The MBA interview is all about standing out for the right reasons, and candidates should want to be remembered for what they say, not what they wear. In my role as an expert coach at Fortuna Admissions, I field many concerned – and valid – inquiries about wardrobe at this time of the year.
Why? Being mindful about appearance ties into your broader strategy, and success is directly linked with your situational awareness and professional presence. Remember that your audience, from admissions committee interviewers to alumni, wants to see that you’re astute and discerning about how you present yourself in a professional context. In this situation, effectively conveying your candidacy for business school shouldn’t rely on making a bold fashion statement. While it’s tempting to showcase of your authenticity via your personal style, you don’t want your clothes to make a bigger statement than you do, so save the stilettos, colorful patterns, clunky accessories and unruly facial hair for welcome week.
Here are tips on interview attire and presentation informed by my experience as an MBA admissions consultant, a Columbia Business School alumnae and a veteran of the fashion industry:
Clothing: For a structured on-campus interview, like at Harvard or Wharton, you can’t go wrong with business formal attire. For men, this means a suit AND tie; for women, it can be a pantsuit, a skirt suit, or my personal favorite, the dress-and-jacket combination.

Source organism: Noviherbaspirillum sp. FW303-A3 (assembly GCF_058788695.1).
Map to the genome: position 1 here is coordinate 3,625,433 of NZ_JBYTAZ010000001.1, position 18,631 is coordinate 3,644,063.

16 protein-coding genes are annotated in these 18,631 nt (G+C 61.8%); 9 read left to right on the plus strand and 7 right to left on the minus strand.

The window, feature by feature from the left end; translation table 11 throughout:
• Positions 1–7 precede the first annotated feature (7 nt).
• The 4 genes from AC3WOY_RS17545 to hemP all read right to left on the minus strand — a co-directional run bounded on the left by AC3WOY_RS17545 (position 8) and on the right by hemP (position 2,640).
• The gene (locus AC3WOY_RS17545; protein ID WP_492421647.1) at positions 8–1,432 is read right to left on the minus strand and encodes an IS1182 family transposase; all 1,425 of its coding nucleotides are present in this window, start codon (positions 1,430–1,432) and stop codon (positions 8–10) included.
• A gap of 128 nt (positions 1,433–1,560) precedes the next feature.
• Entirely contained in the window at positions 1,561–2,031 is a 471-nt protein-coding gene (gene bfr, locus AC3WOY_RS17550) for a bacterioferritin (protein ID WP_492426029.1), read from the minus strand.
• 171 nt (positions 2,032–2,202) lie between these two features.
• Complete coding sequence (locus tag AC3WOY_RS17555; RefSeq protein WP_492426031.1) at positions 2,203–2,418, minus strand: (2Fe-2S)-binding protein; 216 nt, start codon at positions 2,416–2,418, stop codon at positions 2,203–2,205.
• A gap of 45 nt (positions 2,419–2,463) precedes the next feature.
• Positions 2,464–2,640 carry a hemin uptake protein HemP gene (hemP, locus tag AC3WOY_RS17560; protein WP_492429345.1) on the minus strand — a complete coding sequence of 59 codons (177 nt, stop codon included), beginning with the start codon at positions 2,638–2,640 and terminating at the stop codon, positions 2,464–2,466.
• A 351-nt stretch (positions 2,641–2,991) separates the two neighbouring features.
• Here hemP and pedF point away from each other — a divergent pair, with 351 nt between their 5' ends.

A meeting with an alum at a coffee shop may be a signal to dress more casually but do some due diligence first. If your meeting is at 6pm and your interviewer is coming directly from their Wall Street job, chances are you’ll want to be formally dressed. If you’re meeting near a Silicon Valley tech campus, where many employees swear off ties forevermore, business casual will probably suffice.
Business casual is generally collared shirt and dress pants for men; and a dress or professional top with pants or a skirt for women. You want to be comfortable and avoid feeling self-conscious, so steer clear of ill-fitting, short or low-cut clothing and ensure what you’re wearing is properly ironed before the meeting.
Video interviews: For an on-camera interview, the guidelines for attire are nearly identical, though no one will be the wiser if fuzzy slippers are warming your feet. Do a simulation prior to the interview, sitting in a way that you have good posture and can maintain eye contact, are able to be heard at a consistent volume and that the room is appropriately lit so the assessor can see your face.
“Sometimes I laugh when I’m running mock interviews on Skype and see someone’s Hello Kitty collection on their bookshelves in the background,” says Fortuna Co-Director Judith Silverman Hodara, former head of Wharton MBA Admissions. Ensure your backdrop is simple and free from any clutter or distractions that might detract your assessor’s attention.
For the full list of tips on making the right wardrobe choices for your interview, read my full article, Dressing for the MBA Interview, on Poets & Quants.
For more on how to dress for the MBA interview, check out my short video strategy session with Fortuna’s Judith Silverman Hodara: Dressing For the MBA Interview: Tips on Professional Presence.